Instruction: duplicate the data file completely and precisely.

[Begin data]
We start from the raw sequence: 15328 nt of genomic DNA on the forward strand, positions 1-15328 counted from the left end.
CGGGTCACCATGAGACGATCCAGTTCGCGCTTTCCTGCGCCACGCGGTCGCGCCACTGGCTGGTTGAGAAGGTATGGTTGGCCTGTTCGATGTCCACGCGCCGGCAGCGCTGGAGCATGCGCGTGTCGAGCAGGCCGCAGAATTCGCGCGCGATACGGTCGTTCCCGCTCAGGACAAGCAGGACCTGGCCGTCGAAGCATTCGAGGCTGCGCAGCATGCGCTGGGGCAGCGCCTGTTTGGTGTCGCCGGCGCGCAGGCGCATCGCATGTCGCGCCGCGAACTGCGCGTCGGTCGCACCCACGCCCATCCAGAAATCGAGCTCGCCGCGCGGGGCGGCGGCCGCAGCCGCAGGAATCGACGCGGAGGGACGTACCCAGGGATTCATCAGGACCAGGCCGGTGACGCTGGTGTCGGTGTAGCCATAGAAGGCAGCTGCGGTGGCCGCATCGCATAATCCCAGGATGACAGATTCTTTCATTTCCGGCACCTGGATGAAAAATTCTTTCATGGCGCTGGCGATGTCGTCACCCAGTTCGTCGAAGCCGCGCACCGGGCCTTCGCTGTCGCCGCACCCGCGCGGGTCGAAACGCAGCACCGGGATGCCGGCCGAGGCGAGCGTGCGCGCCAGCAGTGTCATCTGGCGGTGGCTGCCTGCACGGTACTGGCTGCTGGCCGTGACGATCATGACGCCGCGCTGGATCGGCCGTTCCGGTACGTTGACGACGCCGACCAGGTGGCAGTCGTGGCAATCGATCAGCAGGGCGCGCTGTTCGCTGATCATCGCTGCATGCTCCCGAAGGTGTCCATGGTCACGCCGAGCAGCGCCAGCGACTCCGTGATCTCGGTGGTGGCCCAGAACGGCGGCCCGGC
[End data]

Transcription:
We start from the raw sequence: 15328 nt of genomic DNA on the forward strand, positions 1-15328 counted from the left end.
CGGGTCACCATGAGACGATCCAGTTCGCGCTTTCCTGCGCCACGCGGTCGCGCCACTGGCTGGTTGAGAAGGTATGGTTGGCCTGTTCGATGTCCACGCGCCGGCAGCGCTGGAGCATGCGCGTGTCGAGCAGGCCGCAGAATTCGCGCGCGATACGGTCGTTCCCGCTCAGGACAAGCAGGACCTGGCCGTCGAAGCATTCGAGGCTGCGCAGCATGCGCTGGGGCAGCGCCTGTTTGGTGTCGCCGGCGCGCAGGCGCATCGCATGTCGCGCCGCGAACTGCGCGTCGGTCGCACCCACGCCCATCCAGAAATCGAGCTCGCCGCGCGGGGCGGCGGCCGCAGCCGCAGGAATCGACGCGGAGGGACGTACCCAGGGATTCATCAGGACCAGGCCGGTGACGCTGGTGTCGGTGTAGCCATAGAAGGCAGCTGCGGTGGCCGCATCGCATAATCCCAGGATGACAGATTCTTTCATTTCCGGCACCTGGATGAAAAATTCTTTCATGGCGCTGGCGATGTCGTCACCCAGTTCGTCGAAGCCGCGCACCGGGCCTTCGCTGTCGCCGCACCCGCGCGGGTCGAAACGCAGCACCGGGATGCCGGCCGAGGCGAGCGTGCGCGCCAGCAGTGTCATCTGGCGGTGGCTGCCTGCACGGTACTGGCTGCTGGCCGTGACGATCATGACGCCGCGCTGGATCGGCCGTTCCGGTACGTTGACGACGCCGACCAGGTGGCAGTCGTGGCAATCGATCAGCAGGGCGCGCTGTTCGCTGATCATCGCTGCATGCTCCCGAAGGTGTCCATGGTCACGCCGAGCAGCGCCAGCGACTCCGTGATCTCGGTGGTGGCCCAGAACGGCGGCCCGGC